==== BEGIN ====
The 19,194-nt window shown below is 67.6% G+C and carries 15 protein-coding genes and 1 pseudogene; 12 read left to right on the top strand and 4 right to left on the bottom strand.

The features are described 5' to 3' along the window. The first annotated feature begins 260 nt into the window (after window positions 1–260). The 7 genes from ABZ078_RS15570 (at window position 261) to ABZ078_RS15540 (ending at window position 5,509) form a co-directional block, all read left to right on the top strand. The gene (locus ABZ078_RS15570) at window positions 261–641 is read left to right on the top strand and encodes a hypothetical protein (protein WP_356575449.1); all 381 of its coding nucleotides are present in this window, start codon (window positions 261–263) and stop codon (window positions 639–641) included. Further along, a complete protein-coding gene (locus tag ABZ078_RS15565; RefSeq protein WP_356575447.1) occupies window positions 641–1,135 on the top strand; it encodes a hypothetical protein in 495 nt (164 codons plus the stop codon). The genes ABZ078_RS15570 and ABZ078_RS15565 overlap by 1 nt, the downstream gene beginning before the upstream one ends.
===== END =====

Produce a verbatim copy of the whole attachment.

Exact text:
The 19,194-nt window shown below is 67.6% G+C and carries 15 protein-coding genes and 1 pseudogene; 12 read left to right on the top strand and 4 right to left on the bottom strand.

The features are described 5' to 3' along the window. The first annotated feature begins 260 nt into the window (after window positions 1–260). The 7 genes from ABZ078_RS15570 (at window position 261) to ABZ078_RS15540 (ending at window position 5,509) form a co-directional block, all read left to right on the top strand. The gene (locus ABZ078_RS15570) at window positions 261–641 is read left to right on the top strand and encodes a hypothetical protein (protein WP_356575449.1); all 381 of its coding nucleotides are present in this window, start codon (window positions 261–263) and stop codon (window positions 639–641) included. Further along, a complete protein-coding gene (locus tag ABZ078_RS15565; RefSeq protein WP_356575447.1) occupies window positions 641–1,135 on the top strand; it encodes a hypothetical protein in 495 nt (164 codons plus the stop codon). The genes ABZ078_RS15570 and ABZ078_RS15565 overlap by 1 nt, the downstream gene beginning before the upstream one ends.